Coming up with new business ideas is the exciting part. You are charged with energy. You see possibility in your new idea. But before you run out to build a prototype or sample and test your brilliant new idea it may be useful to look at why some start-up ideas frequently fail.
On the Quora site a start-up founder, consultant and adviser mentioned that almost anything selling technology into restaurants will likely fail particularly if it solves a problem for diners rather than the owners. As he says, ideas that failed include cheque-splitting, menu systems and order-from-your-table systems. It makes sense because will these new concepts bring in new business for the restaurant owner. If your product can reduce costs or increase sales for a restaurant, then it’s a different matter.
Growing up in Kalk Bay, Cape Town, my mother used to make delicious pickled fish. Being so close to a real, working fishing harbour she was able to buy fresh fish for frying, baking and pickling. My father had a ski boat and he would catch various fish which could be pickled such as Cape Salmon, white Steenbras and yellowtail.
On Sunday we ate delicious pickled fish for lunch. But this pickle fish was not made in Cape Town where one would expect pickle fish to be made but was rather made in Bloemfontein in the Free State. Interesting, isn’t it, that a small business in the heart of the country has come up with an idea to produce pickled fish and make it available in various convenience stores and butcheries. Continue reading “A tool that helps you decide if your new business idea is viable or not”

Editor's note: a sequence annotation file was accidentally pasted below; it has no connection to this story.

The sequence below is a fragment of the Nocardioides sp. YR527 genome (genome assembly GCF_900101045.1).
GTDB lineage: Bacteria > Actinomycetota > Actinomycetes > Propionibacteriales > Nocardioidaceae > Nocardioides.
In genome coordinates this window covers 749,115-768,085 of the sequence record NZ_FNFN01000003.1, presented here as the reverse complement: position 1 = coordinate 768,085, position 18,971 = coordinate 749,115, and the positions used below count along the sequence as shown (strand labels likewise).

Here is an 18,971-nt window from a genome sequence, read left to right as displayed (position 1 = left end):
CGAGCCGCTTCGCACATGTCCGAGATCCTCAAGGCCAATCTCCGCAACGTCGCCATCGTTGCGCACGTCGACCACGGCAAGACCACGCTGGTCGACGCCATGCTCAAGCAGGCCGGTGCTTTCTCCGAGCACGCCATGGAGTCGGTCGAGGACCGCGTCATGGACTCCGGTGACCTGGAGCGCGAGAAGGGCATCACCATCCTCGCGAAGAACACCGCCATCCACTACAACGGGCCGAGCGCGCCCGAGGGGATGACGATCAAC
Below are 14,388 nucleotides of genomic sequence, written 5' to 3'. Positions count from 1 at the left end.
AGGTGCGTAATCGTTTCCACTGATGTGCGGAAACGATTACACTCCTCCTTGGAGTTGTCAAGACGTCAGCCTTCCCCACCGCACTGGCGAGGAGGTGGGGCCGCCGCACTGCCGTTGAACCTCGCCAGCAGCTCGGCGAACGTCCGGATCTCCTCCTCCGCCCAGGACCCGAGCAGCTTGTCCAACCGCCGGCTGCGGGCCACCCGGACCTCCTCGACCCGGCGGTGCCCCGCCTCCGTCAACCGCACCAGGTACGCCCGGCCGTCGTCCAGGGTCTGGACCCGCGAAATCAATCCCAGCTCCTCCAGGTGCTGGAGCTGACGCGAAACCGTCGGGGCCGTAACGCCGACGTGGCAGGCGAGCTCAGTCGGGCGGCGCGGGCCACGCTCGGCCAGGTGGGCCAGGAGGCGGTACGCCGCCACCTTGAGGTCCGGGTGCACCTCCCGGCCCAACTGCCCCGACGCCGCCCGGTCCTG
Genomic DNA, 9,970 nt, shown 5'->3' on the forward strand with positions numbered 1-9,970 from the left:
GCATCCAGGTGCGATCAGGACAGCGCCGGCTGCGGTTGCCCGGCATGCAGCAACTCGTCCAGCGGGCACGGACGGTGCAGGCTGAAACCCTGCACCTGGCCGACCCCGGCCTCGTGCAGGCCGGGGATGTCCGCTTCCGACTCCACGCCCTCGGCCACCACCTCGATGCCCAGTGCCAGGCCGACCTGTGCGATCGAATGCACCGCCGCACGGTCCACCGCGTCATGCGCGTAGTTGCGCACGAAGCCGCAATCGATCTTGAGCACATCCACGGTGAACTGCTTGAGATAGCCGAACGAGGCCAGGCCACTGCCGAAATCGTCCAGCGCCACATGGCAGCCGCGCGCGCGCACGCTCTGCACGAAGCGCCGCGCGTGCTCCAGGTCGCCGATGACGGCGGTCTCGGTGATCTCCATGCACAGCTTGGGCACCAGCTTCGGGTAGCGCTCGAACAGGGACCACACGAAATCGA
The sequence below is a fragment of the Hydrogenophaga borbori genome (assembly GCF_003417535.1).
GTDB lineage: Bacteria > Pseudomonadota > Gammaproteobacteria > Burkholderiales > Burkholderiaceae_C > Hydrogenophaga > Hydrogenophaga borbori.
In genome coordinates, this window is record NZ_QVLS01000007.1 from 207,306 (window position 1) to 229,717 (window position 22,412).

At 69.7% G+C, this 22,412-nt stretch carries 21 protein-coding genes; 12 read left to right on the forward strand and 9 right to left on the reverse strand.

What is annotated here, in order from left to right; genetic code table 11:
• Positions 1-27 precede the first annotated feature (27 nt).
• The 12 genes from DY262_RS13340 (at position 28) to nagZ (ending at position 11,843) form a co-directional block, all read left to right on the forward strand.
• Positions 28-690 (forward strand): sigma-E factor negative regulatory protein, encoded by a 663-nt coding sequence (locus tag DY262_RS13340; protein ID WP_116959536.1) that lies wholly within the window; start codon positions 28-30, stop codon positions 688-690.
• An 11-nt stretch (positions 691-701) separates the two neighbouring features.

How do you know if your product is going to be a winner? Do you know how to reach your market? What happens if you build your product or service and no one comes?
The high rate of product or service failure is a good indicator of how many would be start-up entrepreneurs put something out into the marketplace but quickly find out that the demand that they anticipated is not there. It could be apps, online courses, educational DVD sets or even books. Continue reading “How are you going to test your new idea?”
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